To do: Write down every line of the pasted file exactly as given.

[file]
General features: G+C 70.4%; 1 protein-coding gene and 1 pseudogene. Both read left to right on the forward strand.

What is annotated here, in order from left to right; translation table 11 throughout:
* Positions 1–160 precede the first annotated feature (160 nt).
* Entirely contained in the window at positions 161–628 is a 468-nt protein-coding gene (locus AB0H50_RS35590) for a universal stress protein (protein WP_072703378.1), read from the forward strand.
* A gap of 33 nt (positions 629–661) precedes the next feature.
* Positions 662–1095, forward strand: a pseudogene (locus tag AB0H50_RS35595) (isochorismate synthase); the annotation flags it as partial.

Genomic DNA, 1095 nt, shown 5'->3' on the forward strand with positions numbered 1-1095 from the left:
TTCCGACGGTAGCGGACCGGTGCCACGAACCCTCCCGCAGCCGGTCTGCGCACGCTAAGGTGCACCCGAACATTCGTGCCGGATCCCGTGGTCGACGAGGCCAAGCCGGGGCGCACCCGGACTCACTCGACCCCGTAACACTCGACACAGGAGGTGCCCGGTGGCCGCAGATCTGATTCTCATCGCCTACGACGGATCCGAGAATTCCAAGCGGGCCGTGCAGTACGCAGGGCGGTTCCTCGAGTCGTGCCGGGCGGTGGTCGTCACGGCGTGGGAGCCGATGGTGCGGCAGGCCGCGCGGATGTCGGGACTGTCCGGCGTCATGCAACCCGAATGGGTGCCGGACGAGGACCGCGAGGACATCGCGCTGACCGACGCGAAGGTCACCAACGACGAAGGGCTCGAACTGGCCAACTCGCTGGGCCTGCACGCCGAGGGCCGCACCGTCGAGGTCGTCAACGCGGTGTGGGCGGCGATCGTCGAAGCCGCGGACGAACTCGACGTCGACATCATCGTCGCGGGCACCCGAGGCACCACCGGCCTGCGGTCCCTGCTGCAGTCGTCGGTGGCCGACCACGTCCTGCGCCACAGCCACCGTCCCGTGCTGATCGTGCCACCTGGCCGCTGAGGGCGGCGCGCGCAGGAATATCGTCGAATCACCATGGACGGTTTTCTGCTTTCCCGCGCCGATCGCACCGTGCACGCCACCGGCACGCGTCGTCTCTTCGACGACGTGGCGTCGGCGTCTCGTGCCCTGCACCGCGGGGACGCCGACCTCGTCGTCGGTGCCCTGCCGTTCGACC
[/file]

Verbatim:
General features: G+C 70.4%; 1 protein-coding gene and 1 pseudogene. Both read left to right on the forward strand.

What is annotated here, in order from left to right; translation table 11 throughout:
* Positions 1–160 precede the first annotated feature (160 nt).
* Entirely contained in the window at positions 161–628 is a 468-nt protein-coding gene (locus AB0H50_RS35590) for a universal stress protein (protein WP_072703378.1), read from the forward strand.
* A gap of 33 nt (positions 629–661) precedes the next feature.
* Positions 662–1095, forward strand: a pseudogene (locus tag AB0H50_RS35595) (isochorismate synthase); the annotation flags it as partial.

Genomic DNA, 1095 nt, shown 5'->3' on the forward strand with positions numbered 1-1095 from the left:
TTCCGACGGTAGCGGACCGGTGCCACGAACCCTCCCGCAGCCGGTCTGCGCACGCTAAGGTGCACCCGAACATTCGTGCCGGATCCCGTGGTCGACGAGGCCAAGCCGGGGCGCACCCGGACTCACTCGACCCCGTAACACTCGACACAGGAGGTGCCCGGTGGCCGCAGATCTGATTCTCATCGCCTACGACGGATCCGAGAATTCCAAGCGGGCCGTGCAGTACGCAGGGCGGTTCCTCGAGTCGTGCCGGGCGGTGGTCGTCACGGCGTGGGAGCCGATGGTGCGGCAGGCCGCGCGGATGTCGGGACTGTCCGGCGTCATGCAACCCGAATGGGTGCCGGACGAGGACCGCGAGGACATCGCGCTGACCGACGCGAAGGTCACCAACGACGAAGGGCTCGAACTGGCCAACTCGCTGGGCCTGCACGCCGAGGGCCGCACCGTCGAGGTCGTCAACGCGGTGTGGGCGGCGATCGTCGAAGCCGCGGACGAACTCGACGTCGACATCATCGTCGCGGGCACCCGAGGCACCACCGGCCTGCGGTCCCTGCTGCAGTCGTCGGTGGCCGACCACGTCCTGCGCCACAGCCACCGTCCCGTGCTGATCGTGCCACCTGGCCGCTGAGGGCGGCGCGCGCAGGAATATCGTCGAATCACCATGGACGGTTTTCTGCTTTCCCGCGCCGATCGCACCGTGCACGCCACCGGCACGCGTCGTCTCTTCGACGACGTGGCGTCGGCGTCTCGTGCCCTGCACCGCGGGGACGCCGACCTCGTCGTCGGTGCCCTGCCGTTCGACC